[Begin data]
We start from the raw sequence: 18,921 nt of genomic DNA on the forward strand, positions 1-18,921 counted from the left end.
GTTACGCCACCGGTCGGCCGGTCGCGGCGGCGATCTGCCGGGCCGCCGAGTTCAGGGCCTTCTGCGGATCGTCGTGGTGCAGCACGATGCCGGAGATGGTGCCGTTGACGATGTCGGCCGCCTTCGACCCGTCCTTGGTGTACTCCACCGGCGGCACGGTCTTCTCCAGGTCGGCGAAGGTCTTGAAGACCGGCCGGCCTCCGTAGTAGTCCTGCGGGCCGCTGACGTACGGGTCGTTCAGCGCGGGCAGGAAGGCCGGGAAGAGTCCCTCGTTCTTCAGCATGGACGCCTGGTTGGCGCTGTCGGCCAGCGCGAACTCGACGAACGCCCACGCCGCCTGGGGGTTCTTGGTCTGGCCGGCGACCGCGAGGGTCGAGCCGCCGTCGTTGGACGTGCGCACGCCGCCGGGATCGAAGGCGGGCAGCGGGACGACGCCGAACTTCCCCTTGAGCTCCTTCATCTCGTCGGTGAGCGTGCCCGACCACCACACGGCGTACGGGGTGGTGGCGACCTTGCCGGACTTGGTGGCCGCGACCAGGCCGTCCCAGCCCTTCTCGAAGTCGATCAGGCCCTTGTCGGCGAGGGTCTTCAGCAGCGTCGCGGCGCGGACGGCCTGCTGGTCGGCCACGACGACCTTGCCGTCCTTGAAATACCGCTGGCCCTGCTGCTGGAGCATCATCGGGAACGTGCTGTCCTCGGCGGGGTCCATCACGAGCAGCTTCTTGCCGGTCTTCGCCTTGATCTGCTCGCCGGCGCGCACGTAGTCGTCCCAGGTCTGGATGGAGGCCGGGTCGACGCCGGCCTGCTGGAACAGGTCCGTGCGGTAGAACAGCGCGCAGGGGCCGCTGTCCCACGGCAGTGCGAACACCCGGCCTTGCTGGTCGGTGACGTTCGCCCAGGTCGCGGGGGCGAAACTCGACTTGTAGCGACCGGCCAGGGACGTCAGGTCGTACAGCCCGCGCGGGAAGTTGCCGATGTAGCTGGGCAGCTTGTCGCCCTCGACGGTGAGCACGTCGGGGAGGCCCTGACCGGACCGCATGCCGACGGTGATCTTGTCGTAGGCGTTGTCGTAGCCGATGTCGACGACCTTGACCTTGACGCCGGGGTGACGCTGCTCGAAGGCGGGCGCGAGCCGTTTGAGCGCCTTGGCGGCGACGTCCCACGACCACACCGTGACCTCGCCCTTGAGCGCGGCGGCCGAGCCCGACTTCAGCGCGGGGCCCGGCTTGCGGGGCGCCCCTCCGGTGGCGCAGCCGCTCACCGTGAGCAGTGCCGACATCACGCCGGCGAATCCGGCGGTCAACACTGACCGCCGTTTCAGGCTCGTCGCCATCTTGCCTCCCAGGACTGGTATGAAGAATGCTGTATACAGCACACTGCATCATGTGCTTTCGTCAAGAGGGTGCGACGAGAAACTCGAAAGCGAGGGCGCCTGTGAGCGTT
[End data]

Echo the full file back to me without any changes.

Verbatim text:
We start from the raw sequence: 18,921 nt of genomic DNA on the forward strand, positions 1-18,921 counted from the left end.
GTTACGCCACCGGTCGGCCGGTCGCGGCGGCGATCTGCCGGGCCGCCGAGTTCAGGGCCTTCTGCGGATCGTCGTGGTGCAGCACGATGCCGGAGATGGTGCCGTTGACGATGTCGGCCGCCTTCGACCCGTCCTTGGTGTACTCCACCGGCGGCACGGTCTTCTCCAGGTCGGCGAAGGTCTTGAAGACCGGCCGGCCTCCGTAGTAGTCCTGCGGGCCGCTGACGTACGGGTCGTTCAGCGCGGGCAGGAAGGCCGGGAAGAGTCCCTCGTTCTTCAGCATGGACGCCTGGTTGGCGCTGTCGGCCAGCGCGAACTCGACGAACGCCCACGCCGCCTGGGGGTTCTTGGTCTGGCCGGCGACCGCGAGGGTCGAGCCGCCGTCGTTGGACGTGCGCACGCCGCCGGGATCGAAGGCGGGCAGCGGGACGACGCCGAACTTCCCCTTGAGCTCCTTCATCTCGTCGGTGAGCGTGCCCGACCACCACACGGCGTACGGGGTGGTGGCGACCTTGCCGGACTTGGTGGCCGCGACCAGGCCGTCCCAGCCCTTCTCGAAGTCGATCAGGCCCTTGTCGGCGAGGGTCTTCAGCAGCGTCGCGGCGCGGACGGCCTGCTGGTCGGCCACGACGACCTTGCCGTCCTTGAAATACCGCTGGCCCTGCTGCTGGAGCATCATCGGGAACGTGCTGTCCTCGGCGGGGTCCATCACGAGCAGCTTCTTGCCGGTCTTCGCCTTGATCTGCTCGCCGGCGCGCACGTAGTCGTCCCAGGTCTGGATGGAGGCCGGGTCGACGCCGGCCTGCTGGAACAGGTCCGTGCGGTAGAACAGCGCGCAGGGGCCGCTGTCCCACGGCAGTGCGAACACCCGGCCTTGCTGGTCGGTGACGTTCGCCCAGGTCGCGGGGGCGAAACTCGACTTGTAGCGACCGGCCAGGGACGTCAGGTCGTACAGCCCGCGCGGGAAGTTGCCGATGTAGCTGGGCAGCTTGTCGCCCTCGACGGTGAGCACGTCGGGGAGGCCCTGACCGGACCGCATGCCGACGGTGATCTTGTCGTAGGCGTTGTCGTAGCCGATGTCGACGACCTTGACCTTGACGCCGGGGTGACGCTGCTCGAAGGCGGGCGCGAGCCGTTTGAGCGCCTTGGCGGCGACGTCCCACGACCACACCGTGACCTCGCCCTTGAGCGCGGCGGCCGAGCCCGACTTCAGCGCGGGGCCCGGCTTGCGGGGCGCCCCTCCGGTGGCGCAGCCGCTCACCGTGAGCAGTGCCGACATCACGCCGGCGAATCCGGCGGTCAACACTGACCGCCGTTTCAGGCTCGTCGCCATCTTGCCTCCCAGGACTGGTATGAAGAATGCTGTATACAGCACACTGCATCATGTGCTTTCGTCAAGAGGGTGCGACGAGAAACTCGAAAGCGAGGGCGCCTGTGAGCGTT